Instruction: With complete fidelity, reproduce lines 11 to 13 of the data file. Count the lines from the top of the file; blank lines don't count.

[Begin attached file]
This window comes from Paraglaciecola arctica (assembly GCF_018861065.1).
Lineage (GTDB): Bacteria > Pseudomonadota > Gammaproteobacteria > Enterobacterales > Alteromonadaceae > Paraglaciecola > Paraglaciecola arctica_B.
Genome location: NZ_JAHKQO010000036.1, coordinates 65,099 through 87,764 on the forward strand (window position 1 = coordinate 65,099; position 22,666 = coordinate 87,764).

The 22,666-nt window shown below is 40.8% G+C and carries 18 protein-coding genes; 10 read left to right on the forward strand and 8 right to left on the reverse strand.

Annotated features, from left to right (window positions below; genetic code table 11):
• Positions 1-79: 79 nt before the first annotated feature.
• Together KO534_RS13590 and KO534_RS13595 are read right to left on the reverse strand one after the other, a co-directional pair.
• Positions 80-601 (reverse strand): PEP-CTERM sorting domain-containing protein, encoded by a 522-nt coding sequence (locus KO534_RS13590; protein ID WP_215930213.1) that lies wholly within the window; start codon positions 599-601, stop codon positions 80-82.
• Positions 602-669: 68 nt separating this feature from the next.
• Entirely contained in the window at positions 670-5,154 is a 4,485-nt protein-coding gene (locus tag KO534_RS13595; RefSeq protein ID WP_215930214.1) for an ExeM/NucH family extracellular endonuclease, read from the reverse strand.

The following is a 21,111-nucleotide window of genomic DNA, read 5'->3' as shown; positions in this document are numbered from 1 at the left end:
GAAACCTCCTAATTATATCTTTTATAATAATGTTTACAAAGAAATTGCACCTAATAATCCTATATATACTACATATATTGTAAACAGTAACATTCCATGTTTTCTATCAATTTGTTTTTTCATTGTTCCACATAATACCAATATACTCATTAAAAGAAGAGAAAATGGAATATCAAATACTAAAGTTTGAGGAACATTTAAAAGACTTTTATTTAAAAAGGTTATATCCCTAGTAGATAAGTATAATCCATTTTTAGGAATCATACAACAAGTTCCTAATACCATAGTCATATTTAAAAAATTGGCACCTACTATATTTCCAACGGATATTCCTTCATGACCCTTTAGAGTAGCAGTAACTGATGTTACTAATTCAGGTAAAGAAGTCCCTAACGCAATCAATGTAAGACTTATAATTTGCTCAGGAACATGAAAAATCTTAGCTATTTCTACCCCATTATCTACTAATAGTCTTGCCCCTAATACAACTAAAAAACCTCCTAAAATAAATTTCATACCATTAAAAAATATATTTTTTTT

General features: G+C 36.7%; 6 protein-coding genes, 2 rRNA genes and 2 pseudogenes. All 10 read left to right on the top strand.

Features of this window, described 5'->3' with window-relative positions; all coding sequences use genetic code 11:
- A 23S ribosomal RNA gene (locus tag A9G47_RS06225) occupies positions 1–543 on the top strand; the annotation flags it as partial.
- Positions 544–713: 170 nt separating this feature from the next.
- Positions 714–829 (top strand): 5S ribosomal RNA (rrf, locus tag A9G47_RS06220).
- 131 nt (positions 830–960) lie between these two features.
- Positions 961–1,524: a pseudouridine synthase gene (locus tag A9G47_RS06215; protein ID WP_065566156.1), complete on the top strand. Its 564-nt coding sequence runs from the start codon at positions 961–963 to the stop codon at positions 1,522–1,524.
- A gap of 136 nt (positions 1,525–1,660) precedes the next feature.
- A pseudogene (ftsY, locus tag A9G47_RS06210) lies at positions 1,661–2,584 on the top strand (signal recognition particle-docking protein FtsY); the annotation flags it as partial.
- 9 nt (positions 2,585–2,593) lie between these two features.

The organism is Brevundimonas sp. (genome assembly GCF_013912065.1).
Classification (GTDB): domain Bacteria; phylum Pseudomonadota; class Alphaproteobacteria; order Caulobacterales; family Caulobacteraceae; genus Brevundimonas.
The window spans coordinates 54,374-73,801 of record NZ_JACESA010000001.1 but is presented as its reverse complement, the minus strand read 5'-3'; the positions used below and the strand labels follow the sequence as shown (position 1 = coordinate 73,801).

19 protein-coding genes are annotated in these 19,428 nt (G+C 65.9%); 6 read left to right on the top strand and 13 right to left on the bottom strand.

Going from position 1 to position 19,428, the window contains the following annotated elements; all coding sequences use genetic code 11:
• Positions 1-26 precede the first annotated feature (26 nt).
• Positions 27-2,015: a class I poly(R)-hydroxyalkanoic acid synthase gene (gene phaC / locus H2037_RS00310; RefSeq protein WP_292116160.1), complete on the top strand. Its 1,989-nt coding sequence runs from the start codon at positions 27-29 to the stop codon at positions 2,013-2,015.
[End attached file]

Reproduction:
The following is a 21,111-nucleotide window of genomic DNA, read 5'->3' as shown; positions in this document are numbered from 1 at the left end:
GAAACCTCCTAATTATATCTTTTATAATAATGTTTACAAAGAAATTGCACCTAATAATCCTATATATACTACATATATTGTAAACAGTAACATTCCATGTTTTCTATCAATTTGTTTTTTCATTGTTCCACATAATACCAATATACTCATTAAAAGAAGAGAAAATGGAATATCAAATACTAAAGTTTGAGGAACATTTAAAAGACTTTTATTTAAAAAGGTTATATCCCTAGTAGATAAGTATAATCCATTTTTAGGAATCATACAACAAGTTCCTAATACCATAGTCATATTTAAAAAATTGGCACCTACTATATTTCCAACGGATATTCCTTCATGACCCTTTAGAGTAGCAGTAACTGATGTTACTAATTCAGGTAAAGAAGTCCCTAACGCAATCAATGTAAGACTTATAATTTGCTCAGGAACATGAAAAATCTTAGCTATTTCTACCCCATTATCTACTAATAGTCTTGCCCCTAATACAACTAAAAAACCTCCTAAAATAAATTTCATACCATTAAAAAATATATTTTTTTT

General features: G+C 36.7%; 6 protein-coding genes, 2 rRNA genes and 2 pseudogenes. All 10 read left to right on the top strand.